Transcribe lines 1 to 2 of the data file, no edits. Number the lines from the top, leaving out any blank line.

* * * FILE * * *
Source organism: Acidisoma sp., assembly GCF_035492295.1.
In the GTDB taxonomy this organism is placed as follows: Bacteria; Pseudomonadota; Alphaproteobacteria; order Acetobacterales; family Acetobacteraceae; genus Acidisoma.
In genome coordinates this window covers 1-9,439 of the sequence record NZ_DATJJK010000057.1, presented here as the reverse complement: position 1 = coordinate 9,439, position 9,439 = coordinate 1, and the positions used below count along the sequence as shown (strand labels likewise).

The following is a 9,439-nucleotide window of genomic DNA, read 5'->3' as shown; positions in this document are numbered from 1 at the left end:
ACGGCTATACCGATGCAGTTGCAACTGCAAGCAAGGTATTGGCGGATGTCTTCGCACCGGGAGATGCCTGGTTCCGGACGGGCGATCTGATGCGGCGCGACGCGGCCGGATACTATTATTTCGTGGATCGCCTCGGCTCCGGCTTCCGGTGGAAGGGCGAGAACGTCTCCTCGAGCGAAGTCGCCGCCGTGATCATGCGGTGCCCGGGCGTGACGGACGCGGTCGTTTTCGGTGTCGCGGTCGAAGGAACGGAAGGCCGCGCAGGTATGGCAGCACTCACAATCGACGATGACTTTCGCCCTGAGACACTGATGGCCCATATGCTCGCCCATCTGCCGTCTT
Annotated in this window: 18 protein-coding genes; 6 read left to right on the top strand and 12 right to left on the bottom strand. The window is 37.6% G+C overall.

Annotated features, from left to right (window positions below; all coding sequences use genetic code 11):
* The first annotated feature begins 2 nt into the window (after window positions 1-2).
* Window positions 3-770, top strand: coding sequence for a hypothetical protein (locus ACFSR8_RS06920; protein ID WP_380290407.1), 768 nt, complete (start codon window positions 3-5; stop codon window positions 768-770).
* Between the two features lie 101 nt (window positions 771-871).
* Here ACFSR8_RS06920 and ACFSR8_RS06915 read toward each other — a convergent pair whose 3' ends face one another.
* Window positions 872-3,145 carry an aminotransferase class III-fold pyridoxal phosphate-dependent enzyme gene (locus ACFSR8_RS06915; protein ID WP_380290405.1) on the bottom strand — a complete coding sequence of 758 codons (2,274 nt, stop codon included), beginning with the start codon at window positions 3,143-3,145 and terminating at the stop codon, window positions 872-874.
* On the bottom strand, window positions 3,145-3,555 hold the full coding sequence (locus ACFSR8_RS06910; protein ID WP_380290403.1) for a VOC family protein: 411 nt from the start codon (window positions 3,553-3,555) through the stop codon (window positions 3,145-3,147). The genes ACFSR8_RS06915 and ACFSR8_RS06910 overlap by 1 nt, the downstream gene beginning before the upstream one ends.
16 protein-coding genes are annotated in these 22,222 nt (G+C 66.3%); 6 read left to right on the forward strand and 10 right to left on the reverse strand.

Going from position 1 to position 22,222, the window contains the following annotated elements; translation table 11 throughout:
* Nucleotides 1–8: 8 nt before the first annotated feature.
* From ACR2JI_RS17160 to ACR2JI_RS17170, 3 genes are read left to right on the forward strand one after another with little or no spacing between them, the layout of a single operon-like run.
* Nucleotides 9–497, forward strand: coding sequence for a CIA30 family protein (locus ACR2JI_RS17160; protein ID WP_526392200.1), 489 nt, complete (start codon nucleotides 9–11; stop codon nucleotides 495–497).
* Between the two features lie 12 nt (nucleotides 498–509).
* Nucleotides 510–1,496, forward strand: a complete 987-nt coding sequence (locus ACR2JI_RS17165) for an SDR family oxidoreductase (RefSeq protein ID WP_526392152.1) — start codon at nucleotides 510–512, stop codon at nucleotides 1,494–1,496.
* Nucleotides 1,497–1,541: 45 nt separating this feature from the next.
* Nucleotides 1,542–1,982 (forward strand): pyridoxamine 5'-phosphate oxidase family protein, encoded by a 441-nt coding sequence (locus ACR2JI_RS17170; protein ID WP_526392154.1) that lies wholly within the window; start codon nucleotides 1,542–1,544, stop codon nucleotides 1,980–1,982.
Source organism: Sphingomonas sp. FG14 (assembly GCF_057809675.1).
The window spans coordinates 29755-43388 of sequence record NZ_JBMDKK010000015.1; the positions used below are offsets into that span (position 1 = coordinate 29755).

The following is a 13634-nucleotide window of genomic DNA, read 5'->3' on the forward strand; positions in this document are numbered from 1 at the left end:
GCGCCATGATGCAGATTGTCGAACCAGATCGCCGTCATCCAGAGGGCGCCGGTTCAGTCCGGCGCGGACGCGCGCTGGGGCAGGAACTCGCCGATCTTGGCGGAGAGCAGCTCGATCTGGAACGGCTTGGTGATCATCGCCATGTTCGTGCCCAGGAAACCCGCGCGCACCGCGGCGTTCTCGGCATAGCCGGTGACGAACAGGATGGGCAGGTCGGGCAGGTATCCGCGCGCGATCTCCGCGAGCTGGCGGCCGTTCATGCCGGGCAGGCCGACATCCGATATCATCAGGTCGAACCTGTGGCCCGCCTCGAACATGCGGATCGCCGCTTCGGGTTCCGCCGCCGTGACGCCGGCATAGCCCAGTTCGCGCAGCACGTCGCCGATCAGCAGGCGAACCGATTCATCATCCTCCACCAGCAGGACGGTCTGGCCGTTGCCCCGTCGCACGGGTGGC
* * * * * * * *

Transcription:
Source organism: Acidisoma sp., assembly GCF_035492295.1.
In the GTDB taxonomy this organism is placed as follows: Bacteria; Pseudomonadota; Alphaproteobacteria; order Acetobacterales; family Acetobacteraceae; genus Acidisoma.